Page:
“I wanted to live well with less,” says Judith LaRoue of what drew her to a new life abroad. “I wanted to enjoy the life I love and believed I could do that better here in Nicaragua.” Judith, 70, a retired educator, pastor, counselor, Montessori teacher, and self-professed “jack of all trades,” moved to Nicaragua last year.
If you ever dreamed of retiring to an elegant city, where you can feel safe, and live in a beautiful colonial home then Granada, Nicaragua may be the place for you. Granada is not a crowded city. With a population of just over 150,000, it has most of the amenities you need and good health facilities.
Today, Nicaragua is a premier destination for Americans, Canadians, and Europeans thinking about retiring overseas. Driven by an early-in real estate investment opportunity, low property taxes, and a low cost of living tied to an increase in quality of life, Nicaragua is a hot destination for would-be expatriates looking to flee a rising cost of living in their home countries.
I love living in Nicaragua. In fact, after almost 10 years, I constantly thank my lucky stars that I have had this opportunity. You might think I love Nicaragua because I was able to buy a wonderful ocean-view home that I could never afford in the U.S.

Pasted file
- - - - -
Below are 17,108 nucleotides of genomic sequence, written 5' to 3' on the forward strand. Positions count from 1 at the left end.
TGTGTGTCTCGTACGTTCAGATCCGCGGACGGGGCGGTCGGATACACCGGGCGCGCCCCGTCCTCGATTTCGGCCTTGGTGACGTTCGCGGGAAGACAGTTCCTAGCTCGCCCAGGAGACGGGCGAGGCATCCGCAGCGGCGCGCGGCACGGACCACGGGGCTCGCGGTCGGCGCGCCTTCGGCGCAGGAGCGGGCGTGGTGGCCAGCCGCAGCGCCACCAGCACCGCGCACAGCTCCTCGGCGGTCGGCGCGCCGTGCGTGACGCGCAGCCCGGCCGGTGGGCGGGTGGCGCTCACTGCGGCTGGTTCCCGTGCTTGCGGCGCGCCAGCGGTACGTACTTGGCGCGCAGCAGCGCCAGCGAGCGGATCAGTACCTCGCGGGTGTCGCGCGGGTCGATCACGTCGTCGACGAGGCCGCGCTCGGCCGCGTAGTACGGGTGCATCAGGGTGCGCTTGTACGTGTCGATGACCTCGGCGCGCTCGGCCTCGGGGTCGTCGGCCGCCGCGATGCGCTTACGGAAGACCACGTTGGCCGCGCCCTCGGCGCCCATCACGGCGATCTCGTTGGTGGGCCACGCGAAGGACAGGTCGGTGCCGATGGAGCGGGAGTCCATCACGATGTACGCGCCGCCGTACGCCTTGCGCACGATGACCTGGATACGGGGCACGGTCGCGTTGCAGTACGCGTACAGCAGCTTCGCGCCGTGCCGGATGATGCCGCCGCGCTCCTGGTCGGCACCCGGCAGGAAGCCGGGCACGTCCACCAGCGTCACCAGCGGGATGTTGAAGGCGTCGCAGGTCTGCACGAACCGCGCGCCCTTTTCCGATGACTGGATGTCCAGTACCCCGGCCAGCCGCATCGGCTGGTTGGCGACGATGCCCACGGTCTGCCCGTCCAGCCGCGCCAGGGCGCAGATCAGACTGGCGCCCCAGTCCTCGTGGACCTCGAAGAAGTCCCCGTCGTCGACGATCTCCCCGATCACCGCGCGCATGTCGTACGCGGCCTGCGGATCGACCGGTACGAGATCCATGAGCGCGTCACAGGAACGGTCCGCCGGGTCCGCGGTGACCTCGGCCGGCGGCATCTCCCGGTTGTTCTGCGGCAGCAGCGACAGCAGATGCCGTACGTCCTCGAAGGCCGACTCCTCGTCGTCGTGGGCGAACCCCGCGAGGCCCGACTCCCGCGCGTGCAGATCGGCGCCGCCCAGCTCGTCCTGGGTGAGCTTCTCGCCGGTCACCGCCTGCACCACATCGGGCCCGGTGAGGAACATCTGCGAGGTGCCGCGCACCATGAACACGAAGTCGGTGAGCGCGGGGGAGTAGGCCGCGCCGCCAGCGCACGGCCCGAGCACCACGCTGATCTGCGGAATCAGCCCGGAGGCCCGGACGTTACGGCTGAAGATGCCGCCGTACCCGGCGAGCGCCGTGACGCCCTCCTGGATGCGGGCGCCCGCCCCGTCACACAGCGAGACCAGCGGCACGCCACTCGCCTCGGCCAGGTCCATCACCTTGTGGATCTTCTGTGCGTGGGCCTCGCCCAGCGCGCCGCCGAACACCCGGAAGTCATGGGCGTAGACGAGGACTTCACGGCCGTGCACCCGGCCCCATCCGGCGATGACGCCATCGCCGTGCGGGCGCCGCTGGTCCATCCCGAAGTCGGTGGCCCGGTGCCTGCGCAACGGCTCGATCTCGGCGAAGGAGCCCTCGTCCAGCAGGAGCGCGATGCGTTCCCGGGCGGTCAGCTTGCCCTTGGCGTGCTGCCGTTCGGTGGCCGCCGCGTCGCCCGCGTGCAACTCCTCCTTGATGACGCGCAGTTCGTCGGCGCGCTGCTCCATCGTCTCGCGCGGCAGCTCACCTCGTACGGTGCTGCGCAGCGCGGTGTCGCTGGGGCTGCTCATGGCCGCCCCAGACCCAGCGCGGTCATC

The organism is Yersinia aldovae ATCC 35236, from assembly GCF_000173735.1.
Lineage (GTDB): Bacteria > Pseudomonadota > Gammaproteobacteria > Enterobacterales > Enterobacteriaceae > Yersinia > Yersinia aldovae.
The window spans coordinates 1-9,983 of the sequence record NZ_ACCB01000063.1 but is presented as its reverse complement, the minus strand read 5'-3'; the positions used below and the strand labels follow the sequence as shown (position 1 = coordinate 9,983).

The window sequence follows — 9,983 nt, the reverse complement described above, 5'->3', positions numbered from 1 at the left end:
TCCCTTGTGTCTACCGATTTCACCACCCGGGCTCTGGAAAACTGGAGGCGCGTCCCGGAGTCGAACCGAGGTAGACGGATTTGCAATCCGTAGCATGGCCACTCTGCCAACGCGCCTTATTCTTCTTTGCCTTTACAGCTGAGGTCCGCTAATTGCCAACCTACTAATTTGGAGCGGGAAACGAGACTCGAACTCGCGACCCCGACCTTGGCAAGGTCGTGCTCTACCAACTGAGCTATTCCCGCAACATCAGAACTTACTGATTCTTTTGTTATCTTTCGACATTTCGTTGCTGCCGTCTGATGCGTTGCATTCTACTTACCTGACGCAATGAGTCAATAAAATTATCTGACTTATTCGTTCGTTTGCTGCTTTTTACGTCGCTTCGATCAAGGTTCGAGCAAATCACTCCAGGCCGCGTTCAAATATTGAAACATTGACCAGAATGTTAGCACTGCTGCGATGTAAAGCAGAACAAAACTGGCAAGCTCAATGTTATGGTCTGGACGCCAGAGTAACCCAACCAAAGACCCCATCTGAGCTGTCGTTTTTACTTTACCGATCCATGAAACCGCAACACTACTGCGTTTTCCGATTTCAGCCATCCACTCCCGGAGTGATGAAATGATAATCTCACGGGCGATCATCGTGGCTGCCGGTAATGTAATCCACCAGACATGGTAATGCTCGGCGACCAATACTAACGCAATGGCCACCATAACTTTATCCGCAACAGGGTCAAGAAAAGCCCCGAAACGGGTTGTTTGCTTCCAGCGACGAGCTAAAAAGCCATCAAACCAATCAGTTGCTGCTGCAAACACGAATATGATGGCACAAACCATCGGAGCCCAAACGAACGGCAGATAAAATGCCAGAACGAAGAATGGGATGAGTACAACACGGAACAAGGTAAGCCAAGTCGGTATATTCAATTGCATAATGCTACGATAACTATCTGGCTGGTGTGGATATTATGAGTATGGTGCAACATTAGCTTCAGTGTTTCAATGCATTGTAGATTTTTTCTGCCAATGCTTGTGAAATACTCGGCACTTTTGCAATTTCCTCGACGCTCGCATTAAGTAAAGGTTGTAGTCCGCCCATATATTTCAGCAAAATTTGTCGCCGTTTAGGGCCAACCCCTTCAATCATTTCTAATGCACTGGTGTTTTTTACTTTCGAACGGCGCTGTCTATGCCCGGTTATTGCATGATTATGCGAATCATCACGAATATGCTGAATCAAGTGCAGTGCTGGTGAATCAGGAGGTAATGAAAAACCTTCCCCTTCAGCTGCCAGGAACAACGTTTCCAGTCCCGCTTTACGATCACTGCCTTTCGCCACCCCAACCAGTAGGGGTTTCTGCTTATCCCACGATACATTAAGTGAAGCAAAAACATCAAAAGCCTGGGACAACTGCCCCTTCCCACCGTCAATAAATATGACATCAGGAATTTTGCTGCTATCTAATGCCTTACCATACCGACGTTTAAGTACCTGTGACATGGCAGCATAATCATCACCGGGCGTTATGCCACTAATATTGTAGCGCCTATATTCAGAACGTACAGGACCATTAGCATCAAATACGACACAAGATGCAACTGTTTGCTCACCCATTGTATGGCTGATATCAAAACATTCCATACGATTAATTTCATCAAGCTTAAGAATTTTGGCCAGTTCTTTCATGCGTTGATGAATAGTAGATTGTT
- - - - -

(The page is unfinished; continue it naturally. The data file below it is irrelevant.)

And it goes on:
Nicaragua opened up a whole new world for Paul, Marisa, their two kids Owen, 11, and Abigail, 8, and their three dogs…not least in slashing their cost of living. “Comparing our expenses in the U.S. with Nicaragua is pretty comical,” says Marisa.
The colonial homes of Granada have secrets. Lush courtyards, cool plunge pools, fountains, and art. In their shade, old men in rocking chairs nod you a "buen dia." (It's how they say it here.) Their wives might look up from embroidery and smile.
If you've always fancied a retirement home on the beach, with the relaxed and happy lifestyle that goes with it...then it's time to take a look at Nicaragua. With the past financial crises and an uncertain future, the U.S. is looking less and less like a viable retirement opportunity.
After 10 years of living in Nicaragua, Darrell and Amy Bushnell still feel it was a great choice for their retirement. The people are friendly and accepting, the cost of living is low, and a welcoming expat community provides a busy social life.
At home, prices are rising. It costs more to put gas in the car, buy groceries, and pay for health insurance. At the same time, retirement savings eroded in the market downturn. If you’re looking overseas for a low-cost alternative to an uncertain retirement at home, there’s good news. You can ﬁnd it in places that offer not just “cheap” living, but a whole basketful of beneﬁts, too—places where a mild spring-like climate is yours all year round…beaches are of powder-white sand…snow-capped mountains soar above colonial towns…and your costs could be as low as $1,000 a month.
Ahhh…the Caribbean Sea. If you live in the U.S. or Canada, it’s paradise practically on your doorstep—just a short flight away. The perfect escape from blustery winter weather.